King ranks just one inauguration above those in that group: the 1797 inauguration of John Adams, which marked the first peaceful transfer of power in U.S. presidential history, proving that it could be done and that the Founding Fathers had created something enduring.
But some say the true significance of Obama’s presidency remains to be seen.
Richard Parker, lecturer in public policy at HKS, said that though Obama’s inauguration is a “breakthrough moment,” the day’s true measure will be whether the nation undergoes deep structural change in the years to come.
Parker, an economist, said the needed change is easy to identify in the economic sphere. For 30 years, he said, the nation has been heading the wrong way on income equality, with more and more wealth concentrated among the top 1 percent, which today holds double the share of the nation’s wealth it had 30 years ago. Another issue, Parker said, is a structural imbalance among the nation’s industrial sectors. Health care today is a larger part of the economy than manufacturing, an indication that health care costs are too high and that manufacturing strength is waning.
Another area in need of fundamental change, Parker noted, is the way the economy impacts the environment. New tools need to be developed to measure economic growth that takes into account environmental consequences so that the true cost of a product or service can be measured.
Obama’s plate is already heaping with issues in addition to the economy, which, according to Barbara Kellerman, the James McGregor Burns Lecturer in Public Leadership at the HKS, is why it’s a good thing that he’s gotten started already.
Kellerman, founding executive director of the Center for Public Leadership and author of the book “Bad Leadership: What It Is, How It Happens, Why It Matters,” said
that Obama has had such an active transition that — despite assertions that the U.S. has just one president at a time — this inauguration is largely ceremonial.
Though there are major problems facing the nation — and Obama — at home, Kellerman said that the wild card in a presidency typically comes from abroad in the form of unforeseen foreign policy challenges.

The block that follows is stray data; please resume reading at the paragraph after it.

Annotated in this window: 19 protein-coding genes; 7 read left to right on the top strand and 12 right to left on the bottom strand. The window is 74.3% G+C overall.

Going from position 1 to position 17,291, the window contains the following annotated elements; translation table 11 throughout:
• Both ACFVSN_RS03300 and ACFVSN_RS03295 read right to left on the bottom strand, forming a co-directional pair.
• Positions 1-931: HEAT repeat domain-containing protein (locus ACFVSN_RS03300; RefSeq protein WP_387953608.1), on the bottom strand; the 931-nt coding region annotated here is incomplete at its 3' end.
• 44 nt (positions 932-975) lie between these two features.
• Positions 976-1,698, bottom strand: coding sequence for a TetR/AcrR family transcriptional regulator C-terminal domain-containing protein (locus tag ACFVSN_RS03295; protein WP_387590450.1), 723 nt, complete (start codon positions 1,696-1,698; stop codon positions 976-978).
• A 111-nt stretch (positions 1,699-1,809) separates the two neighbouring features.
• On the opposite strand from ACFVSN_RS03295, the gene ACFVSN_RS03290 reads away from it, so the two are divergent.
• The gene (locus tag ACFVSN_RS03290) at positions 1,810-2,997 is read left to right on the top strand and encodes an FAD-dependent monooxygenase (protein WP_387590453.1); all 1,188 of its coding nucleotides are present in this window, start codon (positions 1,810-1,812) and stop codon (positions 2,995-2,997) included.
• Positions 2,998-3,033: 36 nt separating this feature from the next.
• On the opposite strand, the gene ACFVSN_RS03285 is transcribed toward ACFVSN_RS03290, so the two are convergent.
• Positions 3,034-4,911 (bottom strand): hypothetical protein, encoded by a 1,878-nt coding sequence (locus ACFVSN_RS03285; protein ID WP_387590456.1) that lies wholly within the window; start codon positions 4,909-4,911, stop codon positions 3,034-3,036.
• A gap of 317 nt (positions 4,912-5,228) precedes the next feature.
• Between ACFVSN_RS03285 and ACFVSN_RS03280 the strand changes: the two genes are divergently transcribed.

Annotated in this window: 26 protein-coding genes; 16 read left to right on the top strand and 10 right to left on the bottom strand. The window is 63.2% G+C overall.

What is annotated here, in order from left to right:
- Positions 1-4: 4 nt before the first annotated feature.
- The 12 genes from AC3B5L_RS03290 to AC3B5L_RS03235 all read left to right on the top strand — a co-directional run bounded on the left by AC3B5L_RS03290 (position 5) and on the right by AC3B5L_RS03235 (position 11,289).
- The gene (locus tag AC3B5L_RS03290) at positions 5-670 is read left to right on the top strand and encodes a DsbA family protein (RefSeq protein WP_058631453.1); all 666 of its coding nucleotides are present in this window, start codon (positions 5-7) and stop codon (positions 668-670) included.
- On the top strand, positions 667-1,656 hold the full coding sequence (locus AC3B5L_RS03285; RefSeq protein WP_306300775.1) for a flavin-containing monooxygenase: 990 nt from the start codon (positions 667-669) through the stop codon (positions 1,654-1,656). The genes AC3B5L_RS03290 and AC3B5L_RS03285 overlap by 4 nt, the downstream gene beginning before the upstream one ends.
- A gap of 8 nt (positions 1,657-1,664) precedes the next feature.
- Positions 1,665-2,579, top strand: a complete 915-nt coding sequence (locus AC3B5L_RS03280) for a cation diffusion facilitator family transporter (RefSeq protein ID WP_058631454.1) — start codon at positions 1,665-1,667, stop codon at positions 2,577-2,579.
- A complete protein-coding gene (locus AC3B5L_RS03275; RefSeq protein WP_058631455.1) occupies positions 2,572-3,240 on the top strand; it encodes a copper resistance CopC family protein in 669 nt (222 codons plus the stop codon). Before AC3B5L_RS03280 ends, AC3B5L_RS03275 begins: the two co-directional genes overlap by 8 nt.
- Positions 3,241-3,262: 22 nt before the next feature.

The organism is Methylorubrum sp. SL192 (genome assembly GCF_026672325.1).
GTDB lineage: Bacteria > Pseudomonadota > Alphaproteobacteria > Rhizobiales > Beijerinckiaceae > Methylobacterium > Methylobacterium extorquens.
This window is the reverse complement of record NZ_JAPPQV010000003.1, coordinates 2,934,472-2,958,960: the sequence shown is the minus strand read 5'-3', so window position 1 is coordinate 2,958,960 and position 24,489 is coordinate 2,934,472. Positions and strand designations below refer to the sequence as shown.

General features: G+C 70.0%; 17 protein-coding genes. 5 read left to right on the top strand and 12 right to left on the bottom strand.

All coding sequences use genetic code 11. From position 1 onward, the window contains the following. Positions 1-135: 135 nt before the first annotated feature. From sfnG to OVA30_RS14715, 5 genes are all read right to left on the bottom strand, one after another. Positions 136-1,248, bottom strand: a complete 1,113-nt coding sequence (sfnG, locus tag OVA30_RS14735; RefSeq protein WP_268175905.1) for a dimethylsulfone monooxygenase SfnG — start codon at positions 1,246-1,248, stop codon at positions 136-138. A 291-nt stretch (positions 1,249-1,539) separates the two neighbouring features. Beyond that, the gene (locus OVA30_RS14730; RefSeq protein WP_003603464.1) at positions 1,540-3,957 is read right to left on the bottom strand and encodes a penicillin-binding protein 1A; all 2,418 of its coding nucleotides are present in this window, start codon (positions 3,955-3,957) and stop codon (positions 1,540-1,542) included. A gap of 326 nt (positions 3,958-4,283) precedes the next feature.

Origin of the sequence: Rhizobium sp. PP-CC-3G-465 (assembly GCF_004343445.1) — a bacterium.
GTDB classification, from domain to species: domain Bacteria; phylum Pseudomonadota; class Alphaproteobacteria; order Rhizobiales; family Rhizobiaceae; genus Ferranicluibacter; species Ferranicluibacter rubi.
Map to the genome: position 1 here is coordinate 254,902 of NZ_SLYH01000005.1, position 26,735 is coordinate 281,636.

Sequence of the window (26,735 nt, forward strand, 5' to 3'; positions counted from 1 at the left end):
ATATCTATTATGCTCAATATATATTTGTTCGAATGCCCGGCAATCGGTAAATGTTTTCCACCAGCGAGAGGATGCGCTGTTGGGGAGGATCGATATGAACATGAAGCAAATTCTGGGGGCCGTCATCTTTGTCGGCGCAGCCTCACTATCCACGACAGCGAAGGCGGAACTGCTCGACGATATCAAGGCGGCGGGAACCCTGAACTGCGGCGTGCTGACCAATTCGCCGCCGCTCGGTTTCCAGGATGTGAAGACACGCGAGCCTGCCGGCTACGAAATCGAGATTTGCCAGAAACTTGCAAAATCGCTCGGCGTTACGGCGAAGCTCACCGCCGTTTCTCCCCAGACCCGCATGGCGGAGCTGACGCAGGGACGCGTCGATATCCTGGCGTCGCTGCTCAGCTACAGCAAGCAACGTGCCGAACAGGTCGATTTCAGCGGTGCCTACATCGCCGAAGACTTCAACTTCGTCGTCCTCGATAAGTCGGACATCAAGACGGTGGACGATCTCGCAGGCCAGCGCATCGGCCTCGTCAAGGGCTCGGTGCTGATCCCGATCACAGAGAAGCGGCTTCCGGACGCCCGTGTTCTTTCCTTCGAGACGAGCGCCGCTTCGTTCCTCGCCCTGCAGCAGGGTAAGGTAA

Kellerman said that the significance of the Obama inauguration is as much about the American people — America’s “followers” — as it is about big events and leadership.
Obama’s election, Kellerman said, signals a new generation of followers flexing their electoral muscle, wielding new technologies, and harboring new expectations for their leaders.
“I make the argument that followers the world over are part of a more active and demanding generation than in the past,” Kellerman said.
Given the problems the nation faces, the electorate appears tolerant and willing to let Obama draw on their goodwill. A recent New York Times poll reported that most Americans are optimistic the new president will address the country’s problems — but expect no solutions for the economy, health care, or Iraq for at least two years. But the electorate is notoriously fickle, and Obama’s political enemies are real.
“People will be ready and eager to pounce on his failures,” King said.
Parker, who wrote a biography of the famed economist John Kenneth Galbraith, noted that Galbraith once said that he admired John Kennedy more than Bobby Kennedy because Jack was “cool,” while Bobby was “hot.” Obama, Parker said, has already exhibited a suave cool similar to Jack’s that assures people he’s in control. The problem, Parker said, may be with his passionate followers, who are bound to be disappointed repeatedly and sometimes severely.
“I think we have Jack in the White House and Bobby in the support base,” Parker said.
— Corydon Ireland also contributed to this story.